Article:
The devastation that extreme weather brings, and who should foot the bill?
The summer is approaching and it has been nearly 12 months since last season’s devastating bushfires. ABC’s new three-part series explores what communities have faced and how they’re preparing for the next season. How can we all adapt, survive and thrive with less predictable and more frequent extreme weather?

A Farmer during Bushfire in Snowy Mountains, Australia
A farmer walks away as the New South Wales ‘Mega’ fire, which measures 1.5 million acres, approaches the outskirts of the small town of Tumbarumba in the Snowy Mountains, NSW. Since blazes broke out in September, Australia has seen unprecedented bushfires destroying nearly 11 million hectares with at least 29 people loosing their lives. It is estimated that more than 1 billion birds, mammals and reptiles, many unique to Australia will have been affected or killed.

In the ABC’s latest series, Big Weather (and how to survive it), Craig Reucassel takes us on a journey to the frontline of the extreme weather disaster that hit our country.

Australia and the Pacific are no stranger to extreme weather events. Last season’s spring and summer bushfires in Australia put the overall area burned at 35 million hectares – an area larger than England, Greece, the Netherlands and Belgium combined. The fires destroyed vast areas of world heritage, contributed to around 400 human deaths, killed more than three billion creatures, temporarily gave Australian cities the worst air pollution in the world, and directly impacted nearly 80% of the Australian population. Our Pacific Island neighbours bore the brunt of Cyclone Harold in April this year and with a La Niña officially declared in the Pacific we can expect to see tropical cyclones, floods, or landslides in some parts of the region and potential drought in others.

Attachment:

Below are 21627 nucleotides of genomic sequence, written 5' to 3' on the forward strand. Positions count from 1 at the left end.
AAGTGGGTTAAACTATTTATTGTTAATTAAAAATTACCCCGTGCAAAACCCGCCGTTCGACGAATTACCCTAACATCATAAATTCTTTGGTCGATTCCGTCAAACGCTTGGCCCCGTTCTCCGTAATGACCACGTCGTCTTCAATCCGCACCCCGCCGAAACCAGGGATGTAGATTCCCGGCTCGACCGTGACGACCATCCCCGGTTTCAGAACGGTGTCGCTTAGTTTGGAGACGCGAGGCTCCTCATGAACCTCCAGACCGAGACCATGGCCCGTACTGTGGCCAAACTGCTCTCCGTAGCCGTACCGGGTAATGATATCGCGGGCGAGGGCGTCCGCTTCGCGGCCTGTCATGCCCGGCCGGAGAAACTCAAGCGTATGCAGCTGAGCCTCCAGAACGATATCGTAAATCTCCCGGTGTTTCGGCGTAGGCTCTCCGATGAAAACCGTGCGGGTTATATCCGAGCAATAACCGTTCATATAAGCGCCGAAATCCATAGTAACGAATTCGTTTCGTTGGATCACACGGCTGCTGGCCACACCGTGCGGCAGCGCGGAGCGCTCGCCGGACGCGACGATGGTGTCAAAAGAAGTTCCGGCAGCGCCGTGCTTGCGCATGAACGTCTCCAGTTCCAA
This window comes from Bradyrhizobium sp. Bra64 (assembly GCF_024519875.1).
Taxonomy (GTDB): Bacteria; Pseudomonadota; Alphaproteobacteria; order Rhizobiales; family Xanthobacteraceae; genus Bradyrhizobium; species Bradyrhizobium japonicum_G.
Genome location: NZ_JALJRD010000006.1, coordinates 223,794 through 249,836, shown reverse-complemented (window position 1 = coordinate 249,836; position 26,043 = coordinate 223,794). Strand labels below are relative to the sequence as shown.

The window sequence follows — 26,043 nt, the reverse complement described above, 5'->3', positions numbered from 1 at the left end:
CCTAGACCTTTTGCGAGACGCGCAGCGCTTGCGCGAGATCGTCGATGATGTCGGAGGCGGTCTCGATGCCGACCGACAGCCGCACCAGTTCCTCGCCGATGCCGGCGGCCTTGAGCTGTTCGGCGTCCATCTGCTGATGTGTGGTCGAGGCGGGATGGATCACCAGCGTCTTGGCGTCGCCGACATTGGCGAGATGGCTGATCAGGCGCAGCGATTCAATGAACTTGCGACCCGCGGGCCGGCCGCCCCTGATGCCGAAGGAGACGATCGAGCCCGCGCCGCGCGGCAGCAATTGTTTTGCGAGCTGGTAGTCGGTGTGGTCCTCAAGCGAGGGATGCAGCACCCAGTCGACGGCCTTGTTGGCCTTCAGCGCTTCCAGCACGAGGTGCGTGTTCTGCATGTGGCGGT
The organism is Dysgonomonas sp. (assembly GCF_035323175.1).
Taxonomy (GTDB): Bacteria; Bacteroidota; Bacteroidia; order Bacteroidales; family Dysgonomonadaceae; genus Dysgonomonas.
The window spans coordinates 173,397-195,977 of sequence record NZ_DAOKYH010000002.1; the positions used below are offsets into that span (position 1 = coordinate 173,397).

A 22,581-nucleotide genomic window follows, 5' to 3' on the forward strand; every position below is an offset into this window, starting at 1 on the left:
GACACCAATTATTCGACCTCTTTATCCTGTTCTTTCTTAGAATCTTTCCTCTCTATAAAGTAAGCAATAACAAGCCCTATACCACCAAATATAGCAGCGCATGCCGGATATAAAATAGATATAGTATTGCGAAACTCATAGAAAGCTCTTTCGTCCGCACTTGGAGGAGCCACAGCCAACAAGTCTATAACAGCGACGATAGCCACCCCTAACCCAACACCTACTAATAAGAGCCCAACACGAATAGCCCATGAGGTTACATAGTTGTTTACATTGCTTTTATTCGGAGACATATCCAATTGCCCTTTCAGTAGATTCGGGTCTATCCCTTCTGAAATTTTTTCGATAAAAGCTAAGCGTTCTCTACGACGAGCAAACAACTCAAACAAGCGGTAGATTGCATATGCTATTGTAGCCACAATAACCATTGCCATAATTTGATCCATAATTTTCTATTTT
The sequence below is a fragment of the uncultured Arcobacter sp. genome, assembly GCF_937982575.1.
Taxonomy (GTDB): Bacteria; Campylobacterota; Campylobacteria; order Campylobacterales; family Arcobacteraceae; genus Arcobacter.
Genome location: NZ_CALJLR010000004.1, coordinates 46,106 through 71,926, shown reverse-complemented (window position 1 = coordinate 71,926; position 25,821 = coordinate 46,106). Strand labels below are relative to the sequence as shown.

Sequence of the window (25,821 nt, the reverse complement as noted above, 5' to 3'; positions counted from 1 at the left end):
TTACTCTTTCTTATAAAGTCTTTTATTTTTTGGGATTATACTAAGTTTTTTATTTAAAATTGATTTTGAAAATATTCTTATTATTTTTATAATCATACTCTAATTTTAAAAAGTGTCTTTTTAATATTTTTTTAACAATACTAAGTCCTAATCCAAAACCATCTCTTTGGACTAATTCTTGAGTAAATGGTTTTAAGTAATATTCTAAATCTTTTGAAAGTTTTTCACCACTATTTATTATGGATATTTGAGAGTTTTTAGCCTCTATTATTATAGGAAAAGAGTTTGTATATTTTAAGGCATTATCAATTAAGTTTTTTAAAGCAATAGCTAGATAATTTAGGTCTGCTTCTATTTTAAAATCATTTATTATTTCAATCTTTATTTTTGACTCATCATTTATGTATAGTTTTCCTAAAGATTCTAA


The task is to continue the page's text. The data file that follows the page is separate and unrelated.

Together with fire chiefs, emergency commissioners and ordinary families, Craig joins emergency preparation efforts and meets with people facing imminent threats of bushfires and flooding. We see strength, resilience and amazing examples of communities coming together to rebuild their lives and livelihoods. What the show doesn’t expose is the culpability of the big polluters who are largely responsible for the worsening climate crisis, nor the need for them to start footing the bill for cleaning up their mess.

Make Polluters Pay

Despite the fact that companies like oil giant BHP can annually emit more than the whole of Australia’s domestic emissions – yes you read correctly – a single corporation with emissions greater than those created by 25 million Australians, recovery costs for extreme weather events continue to fall on individuals and taxpayers. 

We think it’s beyond time for the big fossil fuel producers to pay for the mess they’re causing.

A National Climate Disaster Fund would help reduce the cost burden of natural disaster response and recovery to Australian households and taxpayers. It should be funded by a levy on coal, gas and oil production, as multinational fossil fuel companies profit from climate change but make a very small contribution to the communities that bear its costs.